Chainalysis Describes FATF Propositions as Detrimental to the Future of Cryptocurrency
On the 22nd of February 2019, the Financial Action Task Force (FATF) which is a transnational organization published a statement suggesting a few recommendations that governments could employ to more successfully monitor cryptocurrency transactions as a way to completely stop or at least significantly reduce the possibility of illicit use of crypto.
The FATF which is an establishment specifically focused on fighting financial crime published the statement called
“Mitigating Risks from Virtual Assets”
“more detailed implementation requirements for effective regulation and supervision/monitoring of virtual asset services providers.”
However, Chainalysis in the last few days has responded in their own publication that some of the measures are largely impractical and could negatively affect the industry. Chainalysis, which is a blockchain analysis firm, has expressed that taking the FATF’s recommendations could cause exchange firms to eventually shut down.
One of the suggestions put forward in the FATF’s document about Virtual Assets Service Providers (VASP) expects that these service providers should compulsorily hold information regarding transaction originators and the government should also have access to this information.
According to the FATF:
“countries should ensure that originating VASPs obtain and hold required and accurate originator information and required beneficiary information on virtual asset transfers, submit the above information to beneficiary VASPs and counterparts (if any), and make it available on request to appropriate authorities.”
Chainalysis’ response which was written by Jonathan Levin (COO) and Jesse Spiro (Global Head of Policy) explained that apart from anonymity, the people who initiate or receive these transactions use services and wallets that might be incapable of even sending or receiving this “required” data. For them, there is simply no need as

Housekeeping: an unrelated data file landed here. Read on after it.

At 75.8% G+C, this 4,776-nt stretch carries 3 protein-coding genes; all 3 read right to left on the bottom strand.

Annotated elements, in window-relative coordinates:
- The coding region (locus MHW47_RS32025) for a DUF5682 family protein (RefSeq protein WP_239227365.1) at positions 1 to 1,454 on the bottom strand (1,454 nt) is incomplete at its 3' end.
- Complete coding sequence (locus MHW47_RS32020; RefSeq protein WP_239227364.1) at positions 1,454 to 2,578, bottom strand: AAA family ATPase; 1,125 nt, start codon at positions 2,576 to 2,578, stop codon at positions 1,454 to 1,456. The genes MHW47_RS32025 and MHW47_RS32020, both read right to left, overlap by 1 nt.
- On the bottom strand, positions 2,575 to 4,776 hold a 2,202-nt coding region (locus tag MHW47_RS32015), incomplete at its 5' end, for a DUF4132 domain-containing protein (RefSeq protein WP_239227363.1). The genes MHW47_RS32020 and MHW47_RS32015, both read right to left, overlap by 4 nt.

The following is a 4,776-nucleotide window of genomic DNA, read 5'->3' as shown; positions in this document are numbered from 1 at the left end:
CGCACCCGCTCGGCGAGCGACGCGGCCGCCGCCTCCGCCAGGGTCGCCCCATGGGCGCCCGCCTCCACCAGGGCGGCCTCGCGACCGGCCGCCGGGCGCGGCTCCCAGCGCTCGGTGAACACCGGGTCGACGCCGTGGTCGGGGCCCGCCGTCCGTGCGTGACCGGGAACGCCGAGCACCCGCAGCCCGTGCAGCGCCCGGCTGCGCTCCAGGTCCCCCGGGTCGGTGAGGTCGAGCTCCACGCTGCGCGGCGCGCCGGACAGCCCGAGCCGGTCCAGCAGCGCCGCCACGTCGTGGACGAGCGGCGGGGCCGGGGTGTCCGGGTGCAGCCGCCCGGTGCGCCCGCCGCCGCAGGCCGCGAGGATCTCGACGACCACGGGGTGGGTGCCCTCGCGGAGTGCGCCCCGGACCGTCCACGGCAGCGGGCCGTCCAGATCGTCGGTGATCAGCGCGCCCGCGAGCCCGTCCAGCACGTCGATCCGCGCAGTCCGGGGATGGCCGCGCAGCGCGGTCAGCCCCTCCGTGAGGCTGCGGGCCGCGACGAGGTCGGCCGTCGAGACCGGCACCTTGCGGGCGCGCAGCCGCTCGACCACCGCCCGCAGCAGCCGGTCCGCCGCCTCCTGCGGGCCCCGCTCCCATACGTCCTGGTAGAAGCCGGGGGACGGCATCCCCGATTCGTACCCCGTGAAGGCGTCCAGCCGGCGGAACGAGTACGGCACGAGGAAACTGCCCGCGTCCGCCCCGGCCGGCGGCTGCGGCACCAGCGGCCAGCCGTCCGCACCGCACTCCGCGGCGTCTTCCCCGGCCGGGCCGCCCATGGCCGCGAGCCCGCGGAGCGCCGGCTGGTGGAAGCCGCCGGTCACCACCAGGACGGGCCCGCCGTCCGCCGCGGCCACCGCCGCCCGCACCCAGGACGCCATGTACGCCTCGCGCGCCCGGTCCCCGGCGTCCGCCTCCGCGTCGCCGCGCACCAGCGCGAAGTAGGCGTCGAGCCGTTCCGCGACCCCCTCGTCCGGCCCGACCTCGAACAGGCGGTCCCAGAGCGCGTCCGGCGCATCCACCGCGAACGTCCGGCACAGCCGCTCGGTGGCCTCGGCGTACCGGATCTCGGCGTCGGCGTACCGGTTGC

“virtual assets are designed to provide a way to move value without the need to identify the participants in a transaction.”
Furthermore, it would simply be impossible to ask these things of VASPs because their platforms do not allow for the exchange of this kind of information and trying to change how the blockchain technology works, especially regarding this, is a pipedream at best.
“Forcing onerous investment and friction onto regulated VASPs, who are critical allies to law enforcement, could reduce their prevalence, drive activity to decentralized and peer-to-peer exchanges, and lead to further de-risking by financial institutions. Such measures would decrease the transparency that is currently available to law enforcement.”
Alternative Measures Suggested By Chainalysis
Other suggestions were made in Chainalysis’ publication that doesn’t considerably dent the anonymity offered by the VASPs and blockchain technology in general. Jonathan Levin and Jesse Spiro both suggested that the exchange firms could proceed to store Know Your Customer (KYC) information on their own servers. That way, if there’s ever a real need for this information by law enforcement, they could easily assess it in investigations or just to help avert unscrupulous transactions.
This was probably suggested because Chainalysis has in the past, contributed to different official inquiries and investigations to determine who owns what wallets and assets that may have been a part of some illicit transactions.
Another measure suggested by Chainalysis involves making sure VASPs employ a programmed system that checks for illegal activity on its own. The statement said:
“Originator VASPs should screen destinations for known illicit activity using an automated monitoring system and manage a customer due diligence (CDD) program for transactions that trigger risk thresholds based on detected illicit activity.”
It is expected that the FATF’s recommendations will become globally official by June if all goes well. For now, not a lot can be said about what will eventually happen.